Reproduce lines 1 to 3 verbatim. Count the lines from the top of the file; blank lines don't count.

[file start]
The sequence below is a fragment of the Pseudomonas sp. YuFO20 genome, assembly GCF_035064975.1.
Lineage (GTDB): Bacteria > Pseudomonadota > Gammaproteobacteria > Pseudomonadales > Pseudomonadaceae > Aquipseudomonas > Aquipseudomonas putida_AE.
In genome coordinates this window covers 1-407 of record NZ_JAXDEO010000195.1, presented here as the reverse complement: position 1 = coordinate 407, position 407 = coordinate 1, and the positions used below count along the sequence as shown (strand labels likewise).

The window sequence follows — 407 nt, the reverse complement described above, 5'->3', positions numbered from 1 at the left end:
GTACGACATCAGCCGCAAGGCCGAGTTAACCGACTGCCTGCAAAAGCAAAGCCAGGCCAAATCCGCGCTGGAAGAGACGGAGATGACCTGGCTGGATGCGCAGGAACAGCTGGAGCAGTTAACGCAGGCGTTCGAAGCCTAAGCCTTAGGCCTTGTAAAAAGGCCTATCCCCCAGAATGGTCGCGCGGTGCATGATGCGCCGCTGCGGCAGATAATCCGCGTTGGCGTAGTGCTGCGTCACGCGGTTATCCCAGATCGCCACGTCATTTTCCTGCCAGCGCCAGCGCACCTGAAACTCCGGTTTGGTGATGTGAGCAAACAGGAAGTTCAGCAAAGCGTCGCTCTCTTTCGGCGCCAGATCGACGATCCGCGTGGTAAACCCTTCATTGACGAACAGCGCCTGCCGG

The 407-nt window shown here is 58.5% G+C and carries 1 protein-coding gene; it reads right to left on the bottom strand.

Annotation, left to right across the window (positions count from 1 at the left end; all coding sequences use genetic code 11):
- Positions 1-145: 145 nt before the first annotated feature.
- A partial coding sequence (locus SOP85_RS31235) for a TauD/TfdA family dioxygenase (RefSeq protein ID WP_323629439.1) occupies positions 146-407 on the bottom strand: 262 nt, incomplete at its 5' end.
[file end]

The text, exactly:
The sequence below is a fragment of the Pseudomonas sp. YuFO20 genome, assembly GCF_035064975.1.
Lineage (GTDB): Bacteria > Pseudomonadota > Gammaproteobacteria > Pseudomonadales > Pseudomonadaceae > Aquipseudomonas > Aquipseudomonas putida_AE.
In genome coordinates this window covers 1-407 of record NZ_JAXDEO010000195.1, presented here as the reverse complement: position 1 = coordinate 407, position 407 = coordinate 1, and the positions used below count along the sequence as shown (strand labels likewise).